Postoperative acute kidney injury
Table 2 summarizes the incidence rates of AKI in the PS-matched cohort. The incidence rate of AKI in the non-intensivist coverage group was significantly higher than that of the intensivist coverage group [640 of 2825 (22.7%) vs. 570 of 2825 (20.2%); P = 0.023]. Logistic regression analysis also demonstrated that the incidence rate of AKI in the non-intensivist coverage group increased by 16% compared to that in the intensivist coverage group (OR 1.16, 95% CI 1.02–1.32; P = 0.023). Additionally, sensitivity analysis showed that compared to the intensivist coverage group, the risk of AKI was significantly increased among patients admitted during holidays or weekends (OR 1.21, 95% CI 1.04–1.42; P = 0.014) and 22:00–23:59 h (OR 2.72, 95% CI 1.26–5.89; P = 0.011) in the non-intensivist coverage group. Analysis of the incidence of AKI stage ≥ 2 in the PS-matched cohort is outlined in Table 3. There was no significant difference in the incidence rate between the two groups; AKI was observed in 159 of 2825 (5.6%) in the intensivist coverage group and 171 of 2825 (6.1%) in the non-intensivist coverage group (P = 0.496). This was further validated on logistic regression analysis (P = 0.496). However, sensitivity analysis showed that patients admitted postoperatively during 22:00–23:59 h (OR 5.87, 95% CI 2.45–14.09; P < 0.001) had a significantly higher risk of AKI stage ≥ 2. Multivariable logistic regression analysis in the entire cohort yielded similar results to logistic regression in the PS-matched cohort (Table S2). Sensitivity analysis in the cohort who underwent cardiac and major vascular surgery showed no significant difference in total AKI or the risk of AKI stage ≥ 2 between the non-intensivist and intensivist coverage groups (P = 0.192 and P = 0.256, respectively; Table S3).
Postoperative ventilator time
The median time of ventilator use in the non-intensivist coverage group was significantly longer than that of the intensivist coverage group [7.8 (IQR 2.6–13.8) h vs. 5.3 h (IQR 1.8–8.3) h; P < 0.001]. Table 4 shows the results on analysis of the postoperative ventilator time in the PS-matched cohort. On generalized log-linear regression analysis, the ventilator time in the non-intensivist coverage group showed a significant 1.61-fold increase compared to that in the intensivist coverage group (exponentiated regression coefficient: 1.61, 95% CI 1.45–1.78; P < 0.001). The results of multivariable generalized log-linear regression analysis in the entire cohort after adjusting for all covariates were similar to the outcomes of generalized log-linear regression analysis in the PS-matched cohort (Table S2). These findings were also observed in the cardiac surgery cohort (Table S3).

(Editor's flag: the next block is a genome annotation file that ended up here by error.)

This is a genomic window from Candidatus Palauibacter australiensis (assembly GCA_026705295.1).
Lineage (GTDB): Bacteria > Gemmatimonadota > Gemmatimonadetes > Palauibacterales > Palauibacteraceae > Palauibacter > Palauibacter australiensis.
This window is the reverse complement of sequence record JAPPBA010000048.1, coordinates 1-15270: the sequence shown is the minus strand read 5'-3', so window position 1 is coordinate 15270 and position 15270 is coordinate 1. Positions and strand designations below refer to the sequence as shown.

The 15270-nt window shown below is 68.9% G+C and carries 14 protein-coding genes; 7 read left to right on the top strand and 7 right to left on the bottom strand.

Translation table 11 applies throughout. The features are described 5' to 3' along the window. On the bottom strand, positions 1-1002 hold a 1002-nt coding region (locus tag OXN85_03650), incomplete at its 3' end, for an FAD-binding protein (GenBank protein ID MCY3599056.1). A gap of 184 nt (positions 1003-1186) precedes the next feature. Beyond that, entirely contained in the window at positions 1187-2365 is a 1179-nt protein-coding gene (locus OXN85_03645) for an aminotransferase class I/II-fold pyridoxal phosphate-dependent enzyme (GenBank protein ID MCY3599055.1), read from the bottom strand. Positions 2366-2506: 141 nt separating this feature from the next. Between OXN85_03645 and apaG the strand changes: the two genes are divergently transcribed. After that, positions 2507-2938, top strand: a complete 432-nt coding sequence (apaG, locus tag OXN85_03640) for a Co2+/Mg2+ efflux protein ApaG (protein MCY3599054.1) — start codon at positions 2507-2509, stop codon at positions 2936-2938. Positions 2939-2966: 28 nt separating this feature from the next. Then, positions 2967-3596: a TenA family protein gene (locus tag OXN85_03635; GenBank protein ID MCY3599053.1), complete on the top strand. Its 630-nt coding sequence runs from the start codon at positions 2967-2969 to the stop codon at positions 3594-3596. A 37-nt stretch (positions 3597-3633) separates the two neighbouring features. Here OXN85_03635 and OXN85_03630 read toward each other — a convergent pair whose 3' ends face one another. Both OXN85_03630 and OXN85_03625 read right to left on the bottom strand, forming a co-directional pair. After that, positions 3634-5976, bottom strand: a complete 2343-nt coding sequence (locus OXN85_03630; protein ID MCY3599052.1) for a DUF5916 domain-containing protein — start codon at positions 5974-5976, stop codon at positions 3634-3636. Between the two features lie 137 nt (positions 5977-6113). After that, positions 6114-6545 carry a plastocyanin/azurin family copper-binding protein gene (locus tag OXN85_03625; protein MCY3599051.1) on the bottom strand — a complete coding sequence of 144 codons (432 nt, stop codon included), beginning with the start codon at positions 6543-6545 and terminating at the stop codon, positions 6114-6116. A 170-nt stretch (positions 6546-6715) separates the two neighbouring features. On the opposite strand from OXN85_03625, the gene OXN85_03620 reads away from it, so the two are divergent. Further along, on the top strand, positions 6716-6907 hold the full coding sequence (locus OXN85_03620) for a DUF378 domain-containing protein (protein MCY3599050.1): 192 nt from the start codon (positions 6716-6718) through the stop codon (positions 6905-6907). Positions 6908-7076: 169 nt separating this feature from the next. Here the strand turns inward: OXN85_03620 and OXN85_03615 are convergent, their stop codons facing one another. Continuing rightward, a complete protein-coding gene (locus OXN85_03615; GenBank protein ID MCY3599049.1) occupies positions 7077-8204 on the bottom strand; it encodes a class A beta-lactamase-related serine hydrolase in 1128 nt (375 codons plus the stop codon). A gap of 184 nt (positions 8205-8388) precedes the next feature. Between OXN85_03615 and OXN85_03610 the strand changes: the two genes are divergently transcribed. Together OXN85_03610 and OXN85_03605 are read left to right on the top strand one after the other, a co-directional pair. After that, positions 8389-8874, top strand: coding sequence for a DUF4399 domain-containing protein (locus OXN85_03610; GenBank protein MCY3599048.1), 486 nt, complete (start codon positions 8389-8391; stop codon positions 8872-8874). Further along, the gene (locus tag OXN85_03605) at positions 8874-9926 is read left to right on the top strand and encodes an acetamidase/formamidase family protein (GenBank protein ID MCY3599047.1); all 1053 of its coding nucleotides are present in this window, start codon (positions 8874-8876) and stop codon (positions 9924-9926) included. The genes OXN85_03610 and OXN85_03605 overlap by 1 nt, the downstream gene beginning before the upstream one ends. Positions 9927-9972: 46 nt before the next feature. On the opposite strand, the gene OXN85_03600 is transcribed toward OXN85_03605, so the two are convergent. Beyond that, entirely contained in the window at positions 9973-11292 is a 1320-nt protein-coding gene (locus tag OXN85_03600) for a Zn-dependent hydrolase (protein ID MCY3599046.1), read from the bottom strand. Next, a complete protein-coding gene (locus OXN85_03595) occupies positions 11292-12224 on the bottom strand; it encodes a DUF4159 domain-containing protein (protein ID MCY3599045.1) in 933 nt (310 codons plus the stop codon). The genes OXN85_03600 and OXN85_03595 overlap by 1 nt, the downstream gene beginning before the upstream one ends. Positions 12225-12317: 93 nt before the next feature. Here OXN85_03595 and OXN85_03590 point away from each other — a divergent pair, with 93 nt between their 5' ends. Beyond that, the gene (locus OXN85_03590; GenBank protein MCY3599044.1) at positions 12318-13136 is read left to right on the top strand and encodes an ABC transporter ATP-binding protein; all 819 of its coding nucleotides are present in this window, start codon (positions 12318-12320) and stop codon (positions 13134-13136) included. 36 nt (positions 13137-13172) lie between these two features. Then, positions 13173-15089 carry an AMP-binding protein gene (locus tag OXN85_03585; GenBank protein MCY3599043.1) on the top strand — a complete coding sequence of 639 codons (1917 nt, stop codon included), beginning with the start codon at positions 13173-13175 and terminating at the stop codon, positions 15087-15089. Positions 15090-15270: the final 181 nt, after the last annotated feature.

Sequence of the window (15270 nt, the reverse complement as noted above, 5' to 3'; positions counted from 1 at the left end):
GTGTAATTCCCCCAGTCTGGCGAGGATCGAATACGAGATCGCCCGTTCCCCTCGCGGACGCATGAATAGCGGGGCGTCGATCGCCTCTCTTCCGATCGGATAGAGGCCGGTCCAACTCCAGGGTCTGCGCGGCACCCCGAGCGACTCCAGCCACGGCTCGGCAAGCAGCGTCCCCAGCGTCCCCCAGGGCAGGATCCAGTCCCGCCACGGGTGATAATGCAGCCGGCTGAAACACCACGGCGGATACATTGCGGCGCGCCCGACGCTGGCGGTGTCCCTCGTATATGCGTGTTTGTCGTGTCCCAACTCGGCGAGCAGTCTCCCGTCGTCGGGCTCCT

In a cohort of patients who were postoperatively admitted to the ICU, this study found that the patients who were admitted with intensivist coverage had a lower risk of postoperative AKI compared to those admitted without intensivist coverage. The postoperative ventilator time was also significantly shorter in patients admitted with intensivist coverage than in those admitted without intensivist coverage. The outcomes of the current and our previous study  indicate that initial management for surgical ICU patients by certified intensivists in addition to medical trainees may lower the risk of AKI and facilitate early weaning from mechanical ventilation.
In this study, we used PS matching for hydroxyethyl starch infusion, nephrotoxic antibiotic use, vasopressor infusions, exposure to hypotension, and transfusion of packed red blood cells during POD 0–3 between the two groups, since these factors are known to be related to AKI development . The results showed that intensivist coverage during postoperative ICU admission is associated with a lower incidence of postoperative AKI, despite adjusting for these risk factors. These results might be explained by two assumptions. First, there was a relatively thin level of medical staffing in the nighttime or weekends, because surgical ICU patients were only usually treated during these times by medical trainees while senior intensivists work together with medical trainees in the daytime. Furthermore, a previous study reported that in addition to medical trainee, nighttime intensivist staffing is associated with better outcomes compared to day-time intensivist coverage . Therefore, the finding of this previous study may affect how the results of this study is interpreted. However, considering the fact that a more recent study reported that the nighttime intensivist staffing is not associated with the outcomes of ICU patients , more study is needed to confirm the findings of our study. Second, the medical staffs, including medical trainees and nurses, might suffer from fatigue or sleep deprivation during the nighttime compared to the daytime, and this might have affected the outcomes of this study. It is well known that the medical trainees often suffer from sleep deprivation due to nighttime work [19, 20],thus, this could have been related to increased risk of human errors .